POLITICS

Pennsylvania GOP Senate Candidate Defends Trump Family Separation Policy

“Should you or I commit a criminal act ... we’re going to be separated from our families,” Rep. Lou Barletta said.
In an interview with Pittsburgh’s KDKA-TV on Friday, Rep. Lou Barletta (R-Pa.) argued that the separation of
In an interview with Pittsburgh’s KDKA-TV on Friday, Rep. Lou Barletta (R-Pa.) argued that the separation of children from their parents on the border serves as a deterrent to unauthorized immigrants.

Rep. Lou Barletta (R-Pa.), the GOP candidate for the U.S. Senate seat held by Sen. Bob Casey (D-Pa.), defended President Donald Trump’s new zero-tolerance immigration policy that has resulted in thousands of children being detained and separated from their parents on the U.S.-Mexico border.

“Should you or I commit a criminal act this afternoon after we’re done with this interview, we’re going to be separated from our families,” Barletta said in an interview with Pittsburgh’s KDKA-TV on Friday. “So the laws of the country state that when you commit a criminal offense, children, you will be separated during the custody. I don’t think we should have separate laws for people who come in the country illegally and other laws for American citizens.”

The Trump administration has separated nearly 2,000 immigrant children from parents or guardians at the border in six weeks, according to the Department of Homeland Security. Many of those children are being held in juvenile detention centers where they are kept in chain link cages, sometimes with 20 or more to a cage, according to The Associated Press.

Trump and his aides have defended the new policy despite overwhelming bipartisan criticism, using the controversy as leverage to press Congress to pass stricter enforcement measures, fund construction of his proposed U.S.-Mexico border wall and even cut legal immigration. They have also suggested that parents of children separated at the border are criminals.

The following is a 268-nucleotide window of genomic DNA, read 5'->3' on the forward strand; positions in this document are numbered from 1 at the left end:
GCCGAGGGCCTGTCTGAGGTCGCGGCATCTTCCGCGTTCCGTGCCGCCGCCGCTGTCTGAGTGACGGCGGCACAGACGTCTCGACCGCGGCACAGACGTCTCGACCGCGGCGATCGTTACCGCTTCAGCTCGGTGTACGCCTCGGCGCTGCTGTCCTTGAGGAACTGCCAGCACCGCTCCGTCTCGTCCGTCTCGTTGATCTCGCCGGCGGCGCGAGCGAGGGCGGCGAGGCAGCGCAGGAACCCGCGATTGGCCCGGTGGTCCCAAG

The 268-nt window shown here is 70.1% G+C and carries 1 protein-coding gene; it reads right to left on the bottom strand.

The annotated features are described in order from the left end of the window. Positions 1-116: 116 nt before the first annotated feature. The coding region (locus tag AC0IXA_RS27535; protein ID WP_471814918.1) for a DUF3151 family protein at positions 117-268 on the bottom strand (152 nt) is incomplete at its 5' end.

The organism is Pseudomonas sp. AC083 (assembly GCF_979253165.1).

“We do not have the luxury of pretending that all individuals coming to this country as a family unit are, in fact, a family. We have to do our job. We will not apologize for doing our job,” Homeland Security Secretary Kirstjen Nielsen said Monday at a National Sheriffs Association event.

“Don’t believe the press. They are very well taken care of,” she said of children separated from their parents at the border.

Barletta is a staunch supporter of Trump and has echoed his rhetoric on immigration. Barletta served as mayor of Hazleton, a small coal-mining town in rural Pennsylvania, where he pushed for a 2006 law to crack down on unauthorized immigrants; a federal court found the measure unconstitutional in 2010. As a U.S. representative, he later spearheaded opposition in Congress to a bipartisan comprehensive immigration reform effort. 

In his interview on Friday, Barletta argued that the separation of children from their parents on the border serves as a deterrent to unauthorized immigrants.

“Remember, why people come to the country illegally is because we’re not enforcing the laws. So if people knew when they came here what would happen, we would not have this situation,” he said.

Casey spokesman Max Steele blasted Barletta for his comments about the policy, accusing him of “defending the indefensible.”

“Congressman Barletta is embracing this inhumane policy of separating children from their parents because he is an ideological extremist and one of President Trump’s most loyal lapdogs,” Steele said in a statement on Monday.

Other Republicans, meanwhile, had more critical words for the Trump administration’s policy on family separation. 

“Family separation is wicked,” Sen. Ben Sasse (R-Neb.) said in a statement. “The administration’s decision to separate families is a new, discretionary choice. Anyone saying that their hands are tied or that the only conceivable way to fix the problem of catch-and-release is to rip families apart is flat wrong.”

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